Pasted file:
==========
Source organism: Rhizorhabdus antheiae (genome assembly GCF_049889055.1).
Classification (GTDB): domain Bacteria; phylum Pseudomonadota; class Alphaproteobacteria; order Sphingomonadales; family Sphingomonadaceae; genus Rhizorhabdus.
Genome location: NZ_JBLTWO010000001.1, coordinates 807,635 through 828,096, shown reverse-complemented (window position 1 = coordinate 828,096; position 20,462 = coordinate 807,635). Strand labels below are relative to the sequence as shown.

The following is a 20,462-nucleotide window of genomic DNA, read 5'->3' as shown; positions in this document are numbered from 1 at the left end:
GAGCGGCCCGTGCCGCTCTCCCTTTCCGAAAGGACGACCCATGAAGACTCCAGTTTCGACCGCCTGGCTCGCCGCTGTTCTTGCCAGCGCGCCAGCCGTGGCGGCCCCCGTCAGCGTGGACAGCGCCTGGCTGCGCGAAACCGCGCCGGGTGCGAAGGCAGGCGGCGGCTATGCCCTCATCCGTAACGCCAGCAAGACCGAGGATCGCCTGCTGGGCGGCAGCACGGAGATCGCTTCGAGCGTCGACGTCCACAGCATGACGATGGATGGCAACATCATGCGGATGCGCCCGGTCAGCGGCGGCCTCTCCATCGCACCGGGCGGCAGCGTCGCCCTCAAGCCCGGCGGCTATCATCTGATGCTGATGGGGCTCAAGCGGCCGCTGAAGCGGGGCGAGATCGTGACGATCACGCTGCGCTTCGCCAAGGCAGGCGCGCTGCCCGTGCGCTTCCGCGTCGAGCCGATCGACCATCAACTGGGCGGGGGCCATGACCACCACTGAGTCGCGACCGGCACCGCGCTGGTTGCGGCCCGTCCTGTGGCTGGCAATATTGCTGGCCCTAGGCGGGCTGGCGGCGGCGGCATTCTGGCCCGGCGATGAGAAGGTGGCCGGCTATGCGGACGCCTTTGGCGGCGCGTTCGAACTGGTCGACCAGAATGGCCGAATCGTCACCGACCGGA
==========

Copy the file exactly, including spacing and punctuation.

Source organism: Rhizorhabdus antheiae (genome assembly GCF_049889055.1).
Classification (GTDB): domain Bacteria; phylum Pseudomonadota; class Alphaproteobacteria; order Sphingomonadales; family Sphingomonadaceae; genus Rhizorhabdus.
Genome location: NZ_JBLTWO010000001.1, coordinates 807,635 through 828,096, shown reverse-complemented (window position 1 = coordinate 828,096; position 20,462 = coordinate 807,635). Strand labels below are relative to the sequence as shown.

The following is a 20,462-nucleotide window of genomic DNA, read 5'->3' as shown; positions in this document are numbered from 1 at the left end:
GAGCGGCCCGTGCCGCTCTCCCTTTCCGAAAGGACGACCCATGAAGACTCCAGTTTCGACCGCCTGGCTCGCCGCTGTTCTTGCCAGCGCGCCAGCCGTGGCGGCCCCCGTCAGCGTGGACAGCGCCTGGCTGCGCGAAACCGCGCCGGGTGCGAAGGCAGGCGGCGGCTATGCCCTCATCCGTAACGCCAGCAAGACCGAGGATCGCCTGCTGGGCGGCAGCACGGAGATCGCTTCGAGCGTCGACGTCCACAGCATGACGATGGATGGCAACATCATGCGGATGCGCCCGGTCAGCGGCGGCCTCTCCATCGCACCGGGCGGCAGCGTCGCCCTCAAGCCCGGCGGCTATCATCTGATGCTGATGGGGCTCAAGCGGCCGCTGAAGCGGGGCGAGATCGTGACGATCACGCTGCGCTTCGCCAAGGCAGGCGCGCTGCCCGTGCGCTTCCGCGTCGAGCCGATCGACCATCAACTGGGCGGGGGCCATGACCACCACTGAGTCGCGACCGGCACCGCGCTGGTTGCGGCCCGTCCTGTGGCTGGCAATATTGCTGGCCCTAGGCGGGCTGGCGGCGGCGGCATTCTGGCCCGGCGATGAGAAGGTGGCCGGCTATGCGGACGCCTTTGGCGGCGCGTTCGAACTGGTCGACCAGAATGGCCGAATCGTCACCGACCGGA